Figures from the US show that, with an estimated 350 fatalities a year, homicide is now the third highest cause of death at work. Indeed, such is the perceived scale of the problem - typically perpetrated by an unstable, disaffected employee - that the American Society for Training and Development has produced a guide for companies on how to deal with the threat. The causes, it explains, are primarily economic: widespread redundancies, authoritarian workplace cultures, mergers and downsizings and an emphasis on business being 'lean and mean' have all played a role. Add to this the increased availability of firearms and the effect can be deadly. 'If an employer pushes people long enough, at some point they will push back,' warns one counsellor. Most at risk is the personnel director, who, often in the case of redundancies, is the unfortunate messenger.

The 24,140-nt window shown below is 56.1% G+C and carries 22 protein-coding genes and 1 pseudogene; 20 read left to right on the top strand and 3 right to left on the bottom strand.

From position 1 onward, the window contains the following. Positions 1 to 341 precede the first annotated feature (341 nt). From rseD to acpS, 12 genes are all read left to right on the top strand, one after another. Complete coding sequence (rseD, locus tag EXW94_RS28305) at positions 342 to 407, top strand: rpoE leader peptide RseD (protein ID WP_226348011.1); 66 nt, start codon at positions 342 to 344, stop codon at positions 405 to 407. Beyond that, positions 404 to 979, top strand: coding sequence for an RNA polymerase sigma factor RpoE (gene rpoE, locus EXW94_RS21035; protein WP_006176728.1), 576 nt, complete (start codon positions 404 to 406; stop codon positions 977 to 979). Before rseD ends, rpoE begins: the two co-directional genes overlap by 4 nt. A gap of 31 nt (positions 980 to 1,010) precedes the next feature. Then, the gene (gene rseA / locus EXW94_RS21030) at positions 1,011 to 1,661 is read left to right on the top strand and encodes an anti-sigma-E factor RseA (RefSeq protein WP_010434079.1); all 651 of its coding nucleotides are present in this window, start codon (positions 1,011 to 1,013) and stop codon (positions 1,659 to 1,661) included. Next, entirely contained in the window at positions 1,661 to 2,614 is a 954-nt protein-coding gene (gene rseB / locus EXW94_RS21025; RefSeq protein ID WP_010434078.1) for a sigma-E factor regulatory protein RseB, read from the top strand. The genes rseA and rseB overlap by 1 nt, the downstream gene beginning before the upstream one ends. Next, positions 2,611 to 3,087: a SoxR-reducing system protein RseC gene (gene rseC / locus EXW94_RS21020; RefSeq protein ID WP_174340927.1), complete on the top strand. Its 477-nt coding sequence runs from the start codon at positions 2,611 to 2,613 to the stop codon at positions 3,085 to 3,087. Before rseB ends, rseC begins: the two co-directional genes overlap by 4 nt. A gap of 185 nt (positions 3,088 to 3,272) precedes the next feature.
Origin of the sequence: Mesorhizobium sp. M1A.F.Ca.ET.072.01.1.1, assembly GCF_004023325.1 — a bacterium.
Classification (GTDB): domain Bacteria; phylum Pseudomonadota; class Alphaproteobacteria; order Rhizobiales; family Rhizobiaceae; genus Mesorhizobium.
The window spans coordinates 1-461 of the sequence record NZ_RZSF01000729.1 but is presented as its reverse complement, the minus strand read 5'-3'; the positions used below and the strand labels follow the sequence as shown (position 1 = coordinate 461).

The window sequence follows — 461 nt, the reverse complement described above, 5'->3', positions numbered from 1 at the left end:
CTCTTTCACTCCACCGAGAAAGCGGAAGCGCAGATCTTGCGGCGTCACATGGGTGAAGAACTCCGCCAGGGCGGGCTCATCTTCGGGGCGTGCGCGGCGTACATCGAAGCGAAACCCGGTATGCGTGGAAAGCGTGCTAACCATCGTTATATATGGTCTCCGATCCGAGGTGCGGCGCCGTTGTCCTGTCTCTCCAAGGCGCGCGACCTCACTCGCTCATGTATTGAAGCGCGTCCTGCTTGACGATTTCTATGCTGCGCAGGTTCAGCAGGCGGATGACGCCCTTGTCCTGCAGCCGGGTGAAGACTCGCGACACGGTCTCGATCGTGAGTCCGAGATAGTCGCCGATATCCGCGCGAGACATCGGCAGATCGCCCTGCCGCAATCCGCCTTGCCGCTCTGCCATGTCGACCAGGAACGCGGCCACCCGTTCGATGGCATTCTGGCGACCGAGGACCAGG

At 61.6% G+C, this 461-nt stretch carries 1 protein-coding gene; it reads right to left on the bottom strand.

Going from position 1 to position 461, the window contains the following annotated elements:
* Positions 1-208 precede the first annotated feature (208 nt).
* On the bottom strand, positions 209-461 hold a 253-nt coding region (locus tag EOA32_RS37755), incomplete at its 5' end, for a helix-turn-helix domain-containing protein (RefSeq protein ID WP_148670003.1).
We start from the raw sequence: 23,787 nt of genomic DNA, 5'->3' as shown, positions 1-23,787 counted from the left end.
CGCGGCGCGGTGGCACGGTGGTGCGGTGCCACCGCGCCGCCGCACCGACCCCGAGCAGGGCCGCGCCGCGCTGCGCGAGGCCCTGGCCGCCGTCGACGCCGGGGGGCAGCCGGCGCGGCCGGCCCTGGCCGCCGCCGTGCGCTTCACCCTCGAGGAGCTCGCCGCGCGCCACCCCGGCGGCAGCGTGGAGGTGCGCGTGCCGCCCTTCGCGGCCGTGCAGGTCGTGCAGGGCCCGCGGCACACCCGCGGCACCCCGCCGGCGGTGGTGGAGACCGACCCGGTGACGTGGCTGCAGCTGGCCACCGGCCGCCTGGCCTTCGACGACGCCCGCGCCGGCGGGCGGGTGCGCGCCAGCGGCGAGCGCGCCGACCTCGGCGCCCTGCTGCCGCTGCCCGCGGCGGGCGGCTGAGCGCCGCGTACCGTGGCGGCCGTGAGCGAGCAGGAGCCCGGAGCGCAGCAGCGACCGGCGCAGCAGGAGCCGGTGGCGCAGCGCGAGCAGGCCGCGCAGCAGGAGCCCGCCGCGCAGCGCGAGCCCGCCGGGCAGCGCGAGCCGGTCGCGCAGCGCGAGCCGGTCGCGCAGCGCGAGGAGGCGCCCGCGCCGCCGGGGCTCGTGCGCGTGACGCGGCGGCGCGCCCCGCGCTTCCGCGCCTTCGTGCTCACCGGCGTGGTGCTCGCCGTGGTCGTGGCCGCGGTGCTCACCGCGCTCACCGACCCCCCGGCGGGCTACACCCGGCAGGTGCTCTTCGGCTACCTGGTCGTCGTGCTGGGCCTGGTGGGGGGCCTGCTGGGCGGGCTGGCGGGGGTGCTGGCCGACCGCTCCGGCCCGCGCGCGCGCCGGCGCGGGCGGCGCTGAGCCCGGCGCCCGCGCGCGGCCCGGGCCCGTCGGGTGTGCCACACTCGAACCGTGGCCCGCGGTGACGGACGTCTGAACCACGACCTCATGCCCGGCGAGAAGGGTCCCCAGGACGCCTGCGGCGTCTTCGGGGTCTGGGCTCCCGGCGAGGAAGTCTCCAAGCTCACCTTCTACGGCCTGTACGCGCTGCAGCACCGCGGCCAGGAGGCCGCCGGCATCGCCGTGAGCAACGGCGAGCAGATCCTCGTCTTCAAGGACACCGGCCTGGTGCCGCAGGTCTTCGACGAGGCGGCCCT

Things here, for the moment at least, are rather different. The most recent annual figures for England and Wales record just five incidents of murder in the workplace. Rani Bains of Personal Performance Consultants UK, Britain's largest provider of employee assistance programmes, notes the low incidence of such acts in Britain but observes the disturbing tendency of trends to cross the Atlantic. Homicide is hopefully the exception.